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Who needs a standalone navigation device?

After using the Nokia 6210 Navigator for a few days, we wonder why you would want a standalone navigation tool. Maybe, they have bigger touchscreen interfaces, but you can’t officially buy the really good standalone navigation systems from manufacturers like Garmin or TomTom.

Print Edition: September 21, 2008

After using the Nokia 6210 Navigator for a few days, we wonder why you would want a standalone navigation tool. Maybe, they have bigger touchscreen interfaces, but you can’t officially buy the really good standalone navigation systems from manufacturers like Garmin or TomTom.

Nokia’s play is simpler, dictated by a $8-billion (Rs 34,400-crore) acquisition of map-making company Navteq in 2007—put navigation in as many mobile devices as possible and given that Nokia is the leader in the mobile devices space, in the virgin navigation market of India, the combination is bound to succeed.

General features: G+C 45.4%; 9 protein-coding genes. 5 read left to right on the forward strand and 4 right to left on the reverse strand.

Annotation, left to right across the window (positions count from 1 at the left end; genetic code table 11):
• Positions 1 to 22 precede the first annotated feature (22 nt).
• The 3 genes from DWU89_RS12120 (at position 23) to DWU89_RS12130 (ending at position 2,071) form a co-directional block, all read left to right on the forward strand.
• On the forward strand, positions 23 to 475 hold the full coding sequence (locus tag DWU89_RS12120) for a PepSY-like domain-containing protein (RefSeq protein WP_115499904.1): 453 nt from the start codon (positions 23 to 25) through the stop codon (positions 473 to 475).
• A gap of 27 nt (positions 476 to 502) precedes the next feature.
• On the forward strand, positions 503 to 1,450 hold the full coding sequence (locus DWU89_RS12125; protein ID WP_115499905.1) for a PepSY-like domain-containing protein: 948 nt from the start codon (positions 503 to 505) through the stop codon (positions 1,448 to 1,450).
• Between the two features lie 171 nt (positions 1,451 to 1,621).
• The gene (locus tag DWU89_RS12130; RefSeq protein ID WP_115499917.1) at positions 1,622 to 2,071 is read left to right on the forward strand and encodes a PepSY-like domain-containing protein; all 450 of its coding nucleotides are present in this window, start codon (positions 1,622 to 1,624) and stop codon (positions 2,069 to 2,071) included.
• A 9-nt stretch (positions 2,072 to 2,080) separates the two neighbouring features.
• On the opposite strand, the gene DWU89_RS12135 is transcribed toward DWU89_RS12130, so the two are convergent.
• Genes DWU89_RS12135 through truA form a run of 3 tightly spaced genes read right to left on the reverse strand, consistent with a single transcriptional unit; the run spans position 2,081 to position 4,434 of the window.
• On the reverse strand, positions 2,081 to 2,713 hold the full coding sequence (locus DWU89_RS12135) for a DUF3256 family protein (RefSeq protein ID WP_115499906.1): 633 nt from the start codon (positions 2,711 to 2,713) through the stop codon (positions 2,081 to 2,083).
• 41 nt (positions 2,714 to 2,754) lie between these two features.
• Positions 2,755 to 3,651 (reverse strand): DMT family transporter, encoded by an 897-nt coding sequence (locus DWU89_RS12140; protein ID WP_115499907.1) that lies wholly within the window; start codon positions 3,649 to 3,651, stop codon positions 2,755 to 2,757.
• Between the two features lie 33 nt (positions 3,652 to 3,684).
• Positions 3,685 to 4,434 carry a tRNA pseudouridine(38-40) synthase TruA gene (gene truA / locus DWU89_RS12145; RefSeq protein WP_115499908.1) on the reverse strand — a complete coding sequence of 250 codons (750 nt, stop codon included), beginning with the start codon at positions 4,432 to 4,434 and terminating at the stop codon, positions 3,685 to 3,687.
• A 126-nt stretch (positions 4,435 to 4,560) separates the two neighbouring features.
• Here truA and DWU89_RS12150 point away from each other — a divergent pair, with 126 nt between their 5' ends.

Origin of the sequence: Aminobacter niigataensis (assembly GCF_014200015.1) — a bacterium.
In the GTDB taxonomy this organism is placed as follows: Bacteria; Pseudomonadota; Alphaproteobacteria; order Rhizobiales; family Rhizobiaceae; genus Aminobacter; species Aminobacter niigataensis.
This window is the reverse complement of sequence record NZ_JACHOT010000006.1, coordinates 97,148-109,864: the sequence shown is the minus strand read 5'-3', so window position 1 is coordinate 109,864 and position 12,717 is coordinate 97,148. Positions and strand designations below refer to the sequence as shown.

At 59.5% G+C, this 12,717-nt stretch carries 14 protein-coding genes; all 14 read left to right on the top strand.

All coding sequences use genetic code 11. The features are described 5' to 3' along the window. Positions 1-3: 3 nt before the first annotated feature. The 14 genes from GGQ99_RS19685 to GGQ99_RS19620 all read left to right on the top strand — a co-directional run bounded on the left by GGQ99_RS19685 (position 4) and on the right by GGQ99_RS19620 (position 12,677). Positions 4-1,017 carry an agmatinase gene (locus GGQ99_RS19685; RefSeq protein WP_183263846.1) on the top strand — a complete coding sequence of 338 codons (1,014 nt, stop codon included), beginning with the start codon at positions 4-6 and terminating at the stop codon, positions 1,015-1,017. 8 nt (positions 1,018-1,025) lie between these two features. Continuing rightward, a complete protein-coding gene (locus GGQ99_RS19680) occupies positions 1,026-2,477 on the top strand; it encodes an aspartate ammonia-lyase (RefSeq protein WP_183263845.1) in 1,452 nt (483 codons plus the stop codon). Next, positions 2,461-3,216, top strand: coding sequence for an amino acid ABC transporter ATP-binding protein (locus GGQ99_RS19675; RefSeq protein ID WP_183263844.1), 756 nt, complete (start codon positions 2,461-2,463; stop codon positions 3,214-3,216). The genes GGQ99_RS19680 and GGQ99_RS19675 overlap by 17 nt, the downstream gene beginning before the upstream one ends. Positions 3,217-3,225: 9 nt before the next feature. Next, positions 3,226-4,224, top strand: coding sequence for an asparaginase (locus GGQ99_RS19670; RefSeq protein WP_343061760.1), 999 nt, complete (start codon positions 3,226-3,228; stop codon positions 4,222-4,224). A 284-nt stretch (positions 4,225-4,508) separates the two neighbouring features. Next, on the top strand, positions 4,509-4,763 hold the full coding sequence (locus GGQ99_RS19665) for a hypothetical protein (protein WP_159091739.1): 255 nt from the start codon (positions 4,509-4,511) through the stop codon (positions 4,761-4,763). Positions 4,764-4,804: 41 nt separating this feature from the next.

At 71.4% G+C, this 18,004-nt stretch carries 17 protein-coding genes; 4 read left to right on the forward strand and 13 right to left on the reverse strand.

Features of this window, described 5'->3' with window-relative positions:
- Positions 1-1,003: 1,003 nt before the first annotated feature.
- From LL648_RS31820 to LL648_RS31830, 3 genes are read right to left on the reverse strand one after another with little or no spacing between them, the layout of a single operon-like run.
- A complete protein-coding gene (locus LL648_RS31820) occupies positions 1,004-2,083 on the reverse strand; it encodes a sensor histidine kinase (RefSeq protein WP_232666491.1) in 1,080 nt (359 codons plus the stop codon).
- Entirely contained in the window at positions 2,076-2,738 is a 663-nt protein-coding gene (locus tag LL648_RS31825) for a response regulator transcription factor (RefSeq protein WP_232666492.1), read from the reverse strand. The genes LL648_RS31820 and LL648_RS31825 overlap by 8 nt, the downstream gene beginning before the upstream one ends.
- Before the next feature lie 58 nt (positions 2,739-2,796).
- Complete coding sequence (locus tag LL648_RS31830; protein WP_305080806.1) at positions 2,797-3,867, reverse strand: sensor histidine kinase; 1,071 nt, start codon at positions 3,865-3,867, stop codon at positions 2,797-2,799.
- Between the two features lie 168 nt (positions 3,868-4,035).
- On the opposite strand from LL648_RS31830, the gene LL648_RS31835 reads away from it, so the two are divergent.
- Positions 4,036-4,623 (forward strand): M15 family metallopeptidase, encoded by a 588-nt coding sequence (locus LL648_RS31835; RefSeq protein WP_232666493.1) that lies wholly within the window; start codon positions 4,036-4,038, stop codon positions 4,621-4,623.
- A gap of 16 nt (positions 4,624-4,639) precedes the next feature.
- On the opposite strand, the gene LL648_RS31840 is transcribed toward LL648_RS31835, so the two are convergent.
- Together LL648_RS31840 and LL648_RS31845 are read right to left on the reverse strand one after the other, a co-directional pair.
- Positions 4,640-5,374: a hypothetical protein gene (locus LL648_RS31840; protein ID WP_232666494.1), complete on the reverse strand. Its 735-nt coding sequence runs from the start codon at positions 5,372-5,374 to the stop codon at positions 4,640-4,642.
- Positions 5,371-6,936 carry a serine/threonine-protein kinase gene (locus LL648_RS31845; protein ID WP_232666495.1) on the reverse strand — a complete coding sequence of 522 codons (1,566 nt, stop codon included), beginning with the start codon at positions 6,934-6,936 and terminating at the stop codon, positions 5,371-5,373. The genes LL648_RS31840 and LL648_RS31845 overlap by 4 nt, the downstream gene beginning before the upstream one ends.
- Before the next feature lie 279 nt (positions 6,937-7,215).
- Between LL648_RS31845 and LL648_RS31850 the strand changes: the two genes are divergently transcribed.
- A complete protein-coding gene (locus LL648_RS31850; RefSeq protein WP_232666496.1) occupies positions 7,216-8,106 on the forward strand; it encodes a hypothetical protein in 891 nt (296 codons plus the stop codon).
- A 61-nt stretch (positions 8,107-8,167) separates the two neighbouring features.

There are only a few problems with the Navigator. The first is that it is still a phone. This means it is useful in getting an Assisted-Global Position System (A-GPS) fix but is a bit of a pain if you’re trying to find something and a call comes. The second is that Nokia only has maps for eight Indian cities.

But these are little niggles. On the whole, for Rs 18,200, the Navigator is a great phone for those who live in the eight chosen cities and have an awful sense of direction.

 

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